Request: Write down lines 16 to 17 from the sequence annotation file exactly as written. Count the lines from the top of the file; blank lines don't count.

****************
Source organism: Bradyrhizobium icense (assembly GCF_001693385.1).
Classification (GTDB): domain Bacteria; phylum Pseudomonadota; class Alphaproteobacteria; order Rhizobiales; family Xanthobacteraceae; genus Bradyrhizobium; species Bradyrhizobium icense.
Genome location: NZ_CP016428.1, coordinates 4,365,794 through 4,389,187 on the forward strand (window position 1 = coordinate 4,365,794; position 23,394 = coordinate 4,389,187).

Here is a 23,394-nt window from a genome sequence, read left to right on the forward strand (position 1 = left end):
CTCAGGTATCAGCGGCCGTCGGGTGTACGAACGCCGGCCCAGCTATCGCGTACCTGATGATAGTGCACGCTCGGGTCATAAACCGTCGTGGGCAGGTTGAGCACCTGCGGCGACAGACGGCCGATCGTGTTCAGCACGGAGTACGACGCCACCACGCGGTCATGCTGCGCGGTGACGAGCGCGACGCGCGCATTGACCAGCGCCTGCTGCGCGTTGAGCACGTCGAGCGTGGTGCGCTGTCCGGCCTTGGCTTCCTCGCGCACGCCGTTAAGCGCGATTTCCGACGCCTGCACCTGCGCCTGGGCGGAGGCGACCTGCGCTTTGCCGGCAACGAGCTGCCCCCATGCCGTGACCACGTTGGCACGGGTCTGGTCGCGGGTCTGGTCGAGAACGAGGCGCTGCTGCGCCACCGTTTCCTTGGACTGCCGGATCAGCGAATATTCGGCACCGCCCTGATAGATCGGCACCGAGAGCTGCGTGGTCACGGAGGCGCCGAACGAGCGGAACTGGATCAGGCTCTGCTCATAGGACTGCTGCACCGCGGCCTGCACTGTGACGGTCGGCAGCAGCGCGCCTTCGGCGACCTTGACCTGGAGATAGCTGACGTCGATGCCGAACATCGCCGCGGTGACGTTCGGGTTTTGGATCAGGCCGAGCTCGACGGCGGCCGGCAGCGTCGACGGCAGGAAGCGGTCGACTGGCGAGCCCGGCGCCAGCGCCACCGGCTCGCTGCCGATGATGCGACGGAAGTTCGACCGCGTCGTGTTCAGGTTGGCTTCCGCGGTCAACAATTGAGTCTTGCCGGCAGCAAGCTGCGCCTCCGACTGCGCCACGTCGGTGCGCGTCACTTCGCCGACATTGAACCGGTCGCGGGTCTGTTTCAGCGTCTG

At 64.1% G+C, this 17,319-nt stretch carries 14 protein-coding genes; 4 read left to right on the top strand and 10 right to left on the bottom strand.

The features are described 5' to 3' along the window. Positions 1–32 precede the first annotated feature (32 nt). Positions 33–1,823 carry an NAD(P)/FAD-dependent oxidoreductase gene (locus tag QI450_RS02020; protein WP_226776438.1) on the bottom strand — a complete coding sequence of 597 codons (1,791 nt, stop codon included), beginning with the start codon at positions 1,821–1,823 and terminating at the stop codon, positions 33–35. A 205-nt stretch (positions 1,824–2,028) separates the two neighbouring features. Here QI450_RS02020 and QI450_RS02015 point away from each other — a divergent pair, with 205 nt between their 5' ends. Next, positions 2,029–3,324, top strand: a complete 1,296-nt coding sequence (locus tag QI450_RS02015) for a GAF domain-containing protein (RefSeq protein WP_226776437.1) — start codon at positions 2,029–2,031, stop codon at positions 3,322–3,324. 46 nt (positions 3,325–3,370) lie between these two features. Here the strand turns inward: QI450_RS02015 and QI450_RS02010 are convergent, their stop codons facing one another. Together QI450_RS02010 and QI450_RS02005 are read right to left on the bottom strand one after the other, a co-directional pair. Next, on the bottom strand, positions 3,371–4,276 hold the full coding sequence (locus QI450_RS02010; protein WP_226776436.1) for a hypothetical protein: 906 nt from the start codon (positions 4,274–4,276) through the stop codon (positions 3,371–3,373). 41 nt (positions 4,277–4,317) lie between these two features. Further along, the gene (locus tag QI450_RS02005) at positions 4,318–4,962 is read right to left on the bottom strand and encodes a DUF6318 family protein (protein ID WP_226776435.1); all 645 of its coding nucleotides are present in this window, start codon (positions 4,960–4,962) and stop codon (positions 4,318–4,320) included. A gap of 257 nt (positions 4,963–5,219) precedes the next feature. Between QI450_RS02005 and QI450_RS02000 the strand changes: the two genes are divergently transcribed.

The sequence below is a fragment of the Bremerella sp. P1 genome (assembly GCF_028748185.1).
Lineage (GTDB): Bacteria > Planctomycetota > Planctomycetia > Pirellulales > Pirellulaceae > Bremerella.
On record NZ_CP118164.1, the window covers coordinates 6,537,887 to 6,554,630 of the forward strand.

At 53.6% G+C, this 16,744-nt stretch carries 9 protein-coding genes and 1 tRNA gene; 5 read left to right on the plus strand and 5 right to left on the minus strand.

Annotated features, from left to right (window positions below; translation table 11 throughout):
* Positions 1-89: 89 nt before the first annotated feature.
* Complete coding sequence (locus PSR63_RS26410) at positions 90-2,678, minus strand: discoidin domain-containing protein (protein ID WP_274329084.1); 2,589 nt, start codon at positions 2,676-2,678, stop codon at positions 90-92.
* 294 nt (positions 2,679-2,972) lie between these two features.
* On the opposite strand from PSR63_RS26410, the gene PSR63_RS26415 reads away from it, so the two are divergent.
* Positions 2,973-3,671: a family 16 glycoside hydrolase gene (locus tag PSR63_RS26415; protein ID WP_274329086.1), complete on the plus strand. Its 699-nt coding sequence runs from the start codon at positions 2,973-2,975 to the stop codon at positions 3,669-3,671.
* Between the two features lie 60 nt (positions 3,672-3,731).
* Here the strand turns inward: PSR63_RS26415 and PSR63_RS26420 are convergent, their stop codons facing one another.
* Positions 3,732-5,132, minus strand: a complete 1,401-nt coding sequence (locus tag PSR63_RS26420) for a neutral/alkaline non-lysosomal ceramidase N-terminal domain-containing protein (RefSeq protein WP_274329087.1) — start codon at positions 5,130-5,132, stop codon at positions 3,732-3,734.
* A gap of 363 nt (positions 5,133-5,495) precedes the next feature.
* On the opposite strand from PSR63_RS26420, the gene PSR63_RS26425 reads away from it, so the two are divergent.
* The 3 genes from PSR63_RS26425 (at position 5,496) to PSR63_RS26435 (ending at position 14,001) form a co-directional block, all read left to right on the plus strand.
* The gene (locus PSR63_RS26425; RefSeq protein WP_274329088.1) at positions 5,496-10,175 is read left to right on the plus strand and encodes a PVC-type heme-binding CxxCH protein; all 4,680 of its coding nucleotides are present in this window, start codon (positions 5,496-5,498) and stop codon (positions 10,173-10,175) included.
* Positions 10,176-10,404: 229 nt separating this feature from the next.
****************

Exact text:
* On the opposite strand from PSR63_RS26410, the gene PSR63_RS26415 reads away from it, so the two are divergent.
* Positions 2,973-3,671: a family 16 glycoside hydrolase gene (locus tag PSR63_RS26415; protein ID WP_274329086.1), complete on the plus strand. Its 699-nt coding sequence runs from the start codon at positions 2,973-2,975 to the stop codon at positions 3,669-3,671.